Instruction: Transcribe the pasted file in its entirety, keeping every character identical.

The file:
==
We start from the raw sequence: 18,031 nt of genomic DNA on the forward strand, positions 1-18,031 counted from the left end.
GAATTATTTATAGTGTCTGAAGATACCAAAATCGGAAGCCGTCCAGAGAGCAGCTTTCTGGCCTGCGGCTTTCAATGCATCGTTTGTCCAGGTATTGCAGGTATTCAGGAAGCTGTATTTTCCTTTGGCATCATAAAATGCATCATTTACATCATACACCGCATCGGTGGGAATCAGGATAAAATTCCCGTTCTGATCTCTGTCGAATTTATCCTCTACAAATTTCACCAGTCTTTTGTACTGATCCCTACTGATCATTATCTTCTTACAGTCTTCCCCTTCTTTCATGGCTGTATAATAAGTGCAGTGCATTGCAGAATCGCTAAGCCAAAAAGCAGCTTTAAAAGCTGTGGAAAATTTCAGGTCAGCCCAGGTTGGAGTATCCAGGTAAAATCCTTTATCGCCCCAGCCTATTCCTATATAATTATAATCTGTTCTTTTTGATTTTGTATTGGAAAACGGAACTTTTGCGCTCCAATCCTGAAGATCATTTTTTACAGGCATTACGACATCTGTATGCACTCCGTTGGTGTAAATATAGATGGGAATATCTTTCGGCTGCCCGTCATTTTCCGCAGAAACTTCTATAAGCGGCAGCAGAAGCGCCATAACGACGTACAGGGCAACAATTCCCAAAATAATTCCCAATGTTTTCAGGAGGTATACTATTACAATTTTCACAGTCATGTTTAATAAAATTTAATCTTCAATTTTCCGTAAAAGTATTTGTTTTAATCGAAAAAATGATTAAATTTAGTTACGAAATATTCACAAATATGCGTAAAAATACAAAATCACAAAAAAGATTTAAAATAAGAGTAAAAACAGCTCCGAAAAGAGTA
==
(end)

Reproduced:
We start from the raw sequence: 18,031 nt of genomic DNA on the forward strand, positions 1-18,031 counted from the left end.
GAATTATTTATAGTGTCTGAAGATACCAAAATCGGAAGCCGTCCAGAGAGCAGCTTTCTGGCCTGCGGCTTTCAATGCATCGTTTGTCCAGGTATTGCAGGTATTCAGGAAGCTGTATTTTCCTTTGGCATCATAAAATGCATCATTTACATCATACACCGCATCGGTGGGAATCAGGATAAAATTCCCGTTCTGATCTCTGTCGAATTTATCCTCTACAAATTTCACCAGTCTTTTGTACTGATCCCTACTGATCATTATCTTCTTACAGTCTTCCCCTTCTTTCATGGCTGTATAATAAGTGCAGTGCATTGCAGAATCGCTAAGCCAAAAAGCAGCTTTAAAAGCTGTGGAAAATTTCAGGTCAGCCCAGGTTGGAGTATCCAGGTAAAATCCTTTATCGCCCCAGCCTATTCCTATATAATTATAATCTGTTCTTTTTGATTTTGTATTGGAAAACGGAACTTTTGCGCTCCAATCCTGAAGATCATTTTTTACAGGCATTACGACATCTGTATGCACTCCGTTGGTGTAAATATAGATGGGAATATCTTTCGGCTGCCCGTCATTTTCCGCAGAAACTTCTATAAGCGGCAGCAGAAGCGCCATAACGACGTACAGGGCAACAATTCCCAAAATAATTCCCAATGTTTTCAGGAGGTATACTATTACAATTTTCACAGTCATGTTTAATAAAATTTAATCTTCAATTTTCCGTAAAAGTATTTGTTTTAATCGAAAAAATGATTAAATTTAGTTACGAAATATTCACAAATATGCGTAAAAATACAAAATCACAAAAAAGATTTAAAATAAGAGTAAAAACAGCTCCGAAAAGAGTA